Facebook has announced the blockade of the Taliban and all the content that supports it from their platforms, since it considers that the group is a terrorist organization. The announcement opens the discussion of how technology companies and in particular large social networks should respond to a group like this in a week where the situation in Afghanistan has once again made the headlines around the world.
As you know, Afghanistan is already ruled de facto by the Islamic Emirate of Afghanistan controlled by the taliban, after a military campaign (if you can call it that) that has swept away the Afghan government in just over a week. The decision to leave the international troops and the action of the Afghan army (government), allegedly well trained and armed by the international community after spending billions of dollars and putting many dead on the ground for twenty years, is behind the return. to the power of the Taliban, although the situation comes from far away.
Rights organizations they have sounded the alarm before the drift that a country is going to take that has never been invaded, but that in recent decades has been in a permanent situation of war and suffering. The memory of the previous government of the Taliban regime, its terrible performance against human rights due to the interpretation of the Sharia (Islamic law) does not advance anything positive for the population, especially for the abuses against women.
For the international community, whose latest decisions not a few describe as shameful, Afghanistan has been impossible to understand and manage. There would be much to say, but it is not our mission. The reality is that the current situation is a monumental failure and it is feared that it will also have repercussions in the West due to the proven connection with even more extremist groups such as Al Qaeda. A good opinion piece to catch up on: «Cynicism about Afghanistan«.
Social media, Taliban and Afghanistan
Social media is of vital importance in the world we live in and for years, the Taliban have used social networks to spread their messages. Afghanistan’s takeover poses new challenges for tech companies on how to deal with group-related content.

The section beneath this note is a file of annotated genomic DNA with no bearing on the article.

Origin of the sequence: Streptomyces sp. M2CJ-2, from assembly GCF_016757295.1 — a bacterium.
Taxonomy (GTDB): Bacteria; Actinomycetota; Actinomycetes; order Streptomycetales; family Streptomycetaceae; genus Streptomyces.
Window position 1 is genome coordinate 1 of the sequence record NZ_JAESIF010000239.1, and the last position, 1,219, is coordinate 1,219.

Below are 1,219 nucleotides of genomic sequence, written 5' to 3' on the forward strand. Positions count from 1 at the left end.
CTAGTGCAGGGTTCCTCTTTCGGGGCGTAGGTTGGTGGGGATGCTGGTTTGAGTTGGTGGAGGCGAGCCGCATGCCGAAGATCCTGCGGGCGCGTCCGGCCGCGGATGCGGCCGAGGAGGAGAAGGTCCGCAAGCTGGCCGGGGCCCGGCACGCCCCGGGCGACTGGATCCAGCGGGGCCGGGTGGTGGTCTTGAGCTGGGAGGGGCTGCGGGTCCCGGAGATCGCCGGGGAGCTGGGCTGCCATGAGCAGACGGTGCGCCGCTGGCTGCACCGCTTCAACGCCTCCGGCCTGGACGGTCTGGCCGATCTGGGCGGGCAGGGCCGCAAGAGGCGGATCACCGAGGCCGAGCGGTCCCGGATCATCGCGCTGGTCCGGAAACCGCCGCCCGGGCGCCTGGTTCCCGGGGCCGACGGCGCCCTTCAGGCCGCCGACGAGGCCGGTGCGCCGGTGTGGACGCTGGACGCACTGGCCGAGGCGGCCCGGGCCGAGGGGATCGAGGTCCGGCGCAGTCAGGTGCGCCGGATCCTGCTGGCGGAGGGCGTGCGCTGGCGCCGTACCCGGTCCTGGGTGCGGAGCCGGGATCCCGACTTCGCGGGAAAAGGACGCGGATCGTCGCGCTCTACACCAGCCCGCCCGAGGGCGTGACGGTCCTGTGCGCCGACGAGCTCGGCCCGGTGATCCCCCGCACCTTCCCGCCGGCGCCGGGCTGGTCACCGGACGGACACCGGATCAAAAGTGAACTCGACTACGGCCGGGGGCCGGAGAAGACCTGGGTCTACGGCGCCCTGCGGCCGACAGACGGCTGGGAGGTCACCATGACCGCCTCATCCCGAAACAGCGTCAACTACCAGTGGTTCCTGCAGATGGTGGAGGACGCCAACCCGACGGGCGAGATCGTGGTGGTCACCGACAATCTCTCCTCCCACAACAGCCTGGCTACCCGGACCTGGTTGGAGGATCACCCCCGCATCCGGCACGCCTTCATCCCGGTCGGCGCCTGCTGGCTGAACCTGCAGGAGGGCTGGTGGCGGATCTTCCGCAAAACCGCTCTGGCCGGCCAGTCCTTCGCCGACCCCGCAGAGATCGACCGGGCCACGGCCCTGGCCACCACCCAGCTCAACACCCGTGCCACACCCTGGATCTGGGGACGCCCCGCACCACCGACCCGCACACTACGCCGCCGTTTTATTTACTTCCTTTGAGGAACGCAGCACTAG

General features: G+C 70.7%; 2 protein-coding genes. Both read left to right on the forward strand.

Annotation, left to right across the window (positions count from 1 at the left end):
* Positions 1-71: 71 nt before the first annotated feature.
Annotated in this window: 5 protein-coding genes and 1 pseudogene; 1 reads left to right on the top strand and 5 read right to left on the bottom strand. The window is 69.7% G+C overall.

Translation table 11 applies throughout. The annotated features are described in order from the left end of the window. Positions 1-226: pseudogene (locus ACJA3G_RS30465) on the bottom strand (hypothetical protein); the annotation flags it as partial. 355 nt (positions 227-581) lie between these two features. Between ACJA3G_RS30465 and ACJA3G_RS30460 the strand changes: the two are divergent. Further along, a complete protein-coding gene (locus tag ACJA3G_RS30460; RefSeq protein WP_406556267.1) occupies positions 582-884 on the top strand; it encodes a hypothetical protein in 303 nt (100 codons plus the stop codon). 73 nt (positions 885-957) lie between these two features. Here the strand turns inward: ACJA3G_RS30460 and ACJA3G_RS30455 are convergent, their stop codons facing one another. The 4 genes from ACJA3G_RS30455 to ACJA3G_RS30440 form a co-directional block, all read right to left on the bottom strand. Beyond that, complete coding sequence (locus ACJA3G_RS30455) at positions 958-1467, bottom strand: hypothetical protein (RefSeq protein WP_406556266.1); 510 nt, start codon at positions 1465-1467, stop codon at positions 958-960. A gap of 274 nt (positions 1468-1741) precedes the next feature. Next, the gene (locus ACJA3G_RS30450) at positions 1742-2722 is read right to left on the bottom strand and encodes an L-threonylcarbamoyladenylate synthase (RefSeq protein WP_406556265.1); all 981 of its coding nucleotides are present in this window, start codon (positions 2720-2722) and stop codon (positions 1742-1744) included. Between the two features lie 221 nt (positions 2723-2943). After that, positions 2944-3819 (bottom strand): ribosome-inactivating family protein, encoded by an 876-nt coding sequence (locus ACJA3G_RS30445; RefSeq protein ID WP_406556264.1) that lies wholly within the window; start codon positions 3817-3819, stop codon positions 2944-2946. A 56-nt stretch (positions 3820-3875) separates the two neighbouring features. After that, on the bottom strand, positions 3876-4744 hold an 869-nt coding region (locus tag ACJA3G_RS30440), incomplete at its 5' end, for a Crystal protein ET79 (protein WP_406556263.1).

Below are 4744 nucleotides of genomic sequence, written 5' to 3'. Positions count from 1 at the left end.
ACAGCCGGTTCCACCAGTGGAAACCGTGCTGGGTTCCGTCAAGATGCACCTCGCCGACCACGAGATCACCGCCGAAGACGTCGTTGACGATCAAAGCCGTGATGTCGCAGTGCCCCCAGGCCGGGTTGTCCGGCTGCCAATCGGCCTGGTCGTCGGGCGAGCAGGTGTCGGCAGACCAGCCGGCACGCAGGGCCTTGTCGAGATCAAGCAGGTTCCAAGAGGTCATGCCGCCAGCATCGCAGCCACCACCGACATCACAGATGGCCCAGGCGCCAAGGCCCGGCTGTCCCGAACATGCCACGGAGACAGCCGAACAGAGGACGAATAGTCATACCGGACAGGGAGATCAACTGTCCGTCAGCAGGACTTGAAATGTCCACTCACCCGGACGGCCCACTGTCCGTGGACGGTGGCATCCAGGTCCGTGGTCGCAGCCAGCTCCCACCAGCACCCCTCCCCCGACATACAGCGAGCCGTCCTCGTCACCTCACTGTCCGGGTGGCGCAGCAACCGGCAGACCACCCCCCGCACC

Facebook has clarified its position in a note to the BBC: “The Taliban are sanctioned as a terrorist organization under US law and we have banned them from our services under our dangerous organization policies. This means that we delete accounts maintained by or on behalf of the Taliban and prohibit praise, endorsement and representation of them ».
Facebook says it has a dedicated team of Dari and Pashto native-speaking Afghan experts with knowledge of the local context to monitor and remove content linked to the group. The social media giant said it did not make decisions about the recognition of national governments, but instead followed the “Authority of the international community”.
Facebook highlighted that the policy applies to all your platforms, including its flagship social media network Instagram and WhatsApp, although there are reports that the Taliban are using the instant messaging service it is being used for military and organizational communications.
Regarding the use of Twitter, also widespread by the Taliban, a spokesperson for the company has pointed out the policies against violent organizations and hateful behavior, although he has not reported other policies. Twitter does not allow messages from groups that promote terrorism or violence against civilians, but you have to have the capacity to do so. Other platforms contacted by the BBC such as YouTube have not specified whether they have concrete measures to manage the content that the de facto government of Afghanistan disseminates on vital social networks.